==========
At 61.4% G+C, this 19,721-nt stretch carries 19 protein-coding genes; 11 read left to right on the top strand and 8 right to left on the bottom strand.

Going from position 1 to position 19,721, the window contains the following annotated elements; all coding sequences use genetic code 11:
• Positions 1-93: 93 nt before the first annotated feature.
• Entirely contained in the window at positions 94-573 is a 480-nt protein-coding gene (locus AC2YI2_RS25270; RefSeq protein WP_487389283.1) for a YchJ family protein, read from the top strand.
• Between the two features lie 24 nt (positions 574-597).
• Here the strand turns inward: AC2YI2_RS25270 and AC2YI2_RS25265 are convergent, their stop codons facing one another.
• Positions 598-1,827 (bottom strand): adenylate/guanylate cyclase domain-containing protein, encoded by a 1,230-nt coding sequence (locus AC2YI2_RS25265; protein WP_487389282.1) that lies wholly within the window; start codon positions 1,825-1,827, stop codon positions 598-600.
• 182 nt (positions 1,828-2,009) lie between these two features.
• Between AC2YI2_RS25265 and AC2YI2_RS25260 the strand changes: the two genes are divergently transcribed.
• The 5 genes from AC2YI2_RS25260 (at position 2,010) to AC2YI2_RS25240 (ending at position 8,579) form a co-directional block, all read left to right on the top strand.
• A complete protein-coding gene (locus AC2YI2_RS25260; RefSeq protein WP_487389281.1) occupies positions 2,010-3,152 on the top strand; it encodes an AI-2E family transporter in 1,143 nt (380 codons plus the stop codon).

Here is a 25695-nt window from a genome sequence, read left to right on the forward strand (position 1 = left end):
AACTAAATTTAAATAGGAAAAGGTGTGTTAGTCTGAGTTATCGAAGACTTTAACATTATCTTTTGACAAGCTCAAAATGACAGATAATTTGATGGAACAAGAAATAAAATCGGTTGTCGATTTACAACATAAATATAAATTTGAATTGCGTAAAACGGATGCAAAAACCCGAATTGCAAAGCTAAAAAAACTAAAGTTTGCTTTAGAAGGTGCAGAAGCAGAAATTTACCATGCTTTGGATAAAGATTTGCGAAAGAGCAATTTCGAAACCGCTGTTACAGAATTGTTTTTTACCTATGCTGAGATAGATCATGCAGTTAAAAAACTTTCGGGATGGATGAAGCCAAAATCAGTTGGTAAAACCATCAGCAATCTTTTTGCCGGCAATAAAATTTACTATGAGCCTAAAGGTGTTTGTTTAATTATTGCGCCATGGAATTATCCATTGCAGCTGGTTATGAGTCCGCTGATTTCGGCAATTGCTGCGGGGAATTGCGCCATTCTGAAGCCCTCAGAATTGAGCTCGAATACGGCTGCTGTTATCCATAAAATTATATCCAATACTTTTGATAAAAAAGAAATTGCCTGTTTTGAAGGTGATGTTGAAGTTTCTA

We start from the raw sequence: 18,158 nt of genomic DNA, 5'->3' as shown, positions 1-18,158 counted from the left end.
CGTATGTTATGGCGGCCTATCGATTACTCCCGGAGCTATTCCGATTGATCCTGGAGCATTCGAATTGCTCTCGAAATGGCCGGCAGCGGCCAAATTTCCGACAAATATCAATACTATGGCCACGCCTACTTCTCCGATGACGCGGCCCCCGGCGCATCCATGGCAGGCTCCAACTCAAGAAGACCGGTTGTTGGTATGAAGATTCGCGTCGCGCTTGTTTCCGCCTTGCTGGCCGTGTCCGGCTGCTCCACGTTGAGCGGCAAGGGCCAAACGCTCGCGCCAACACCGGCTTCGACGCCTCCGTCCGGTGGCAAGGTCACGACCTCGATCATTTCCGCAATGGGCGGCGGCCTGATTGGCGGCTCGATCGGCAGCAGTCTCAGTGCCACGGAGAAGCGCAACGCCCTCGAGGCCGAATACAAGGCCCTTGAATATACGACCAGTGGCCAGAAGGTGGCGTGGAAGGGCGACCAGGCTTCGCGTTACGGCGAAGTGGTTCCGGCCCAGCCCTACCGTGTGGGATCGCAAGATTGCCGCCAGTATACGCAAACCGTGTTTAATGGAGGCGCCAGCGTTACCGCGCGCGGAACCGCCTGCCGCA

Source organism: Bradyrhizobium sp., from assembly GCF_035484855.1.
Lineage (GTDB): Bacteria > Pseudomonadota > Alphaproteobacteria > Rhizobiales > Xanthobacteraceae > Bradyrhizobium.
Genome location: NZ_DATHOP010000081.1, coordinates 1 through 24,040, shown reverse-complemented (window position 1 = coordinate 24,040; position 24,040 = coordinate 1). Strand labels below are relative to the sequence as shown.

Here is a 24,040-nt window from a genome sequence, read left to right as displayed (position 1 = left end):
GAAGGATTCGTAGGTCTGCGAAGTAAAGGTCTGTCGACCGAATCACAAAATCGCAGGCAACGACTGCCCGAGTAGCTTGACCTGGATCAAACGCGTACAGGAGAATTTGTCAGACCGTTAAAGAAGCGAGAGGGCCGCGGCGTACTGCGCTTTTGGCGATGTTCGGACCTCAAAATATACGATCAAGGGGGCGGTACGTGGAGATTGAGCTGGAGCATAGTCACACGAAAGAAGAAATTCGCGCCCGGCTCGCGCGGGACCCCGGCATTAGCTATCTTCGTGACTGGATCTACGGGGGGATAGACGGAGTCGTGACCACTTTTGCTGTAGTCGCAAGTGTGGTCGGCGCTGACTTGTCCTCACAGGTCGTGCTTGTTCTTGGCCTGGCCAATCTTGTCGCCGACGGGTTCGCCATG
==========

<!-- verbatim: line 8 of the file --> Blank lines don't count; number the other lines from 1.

• 182 nt (positions 1,828-2,009) lie between these two features.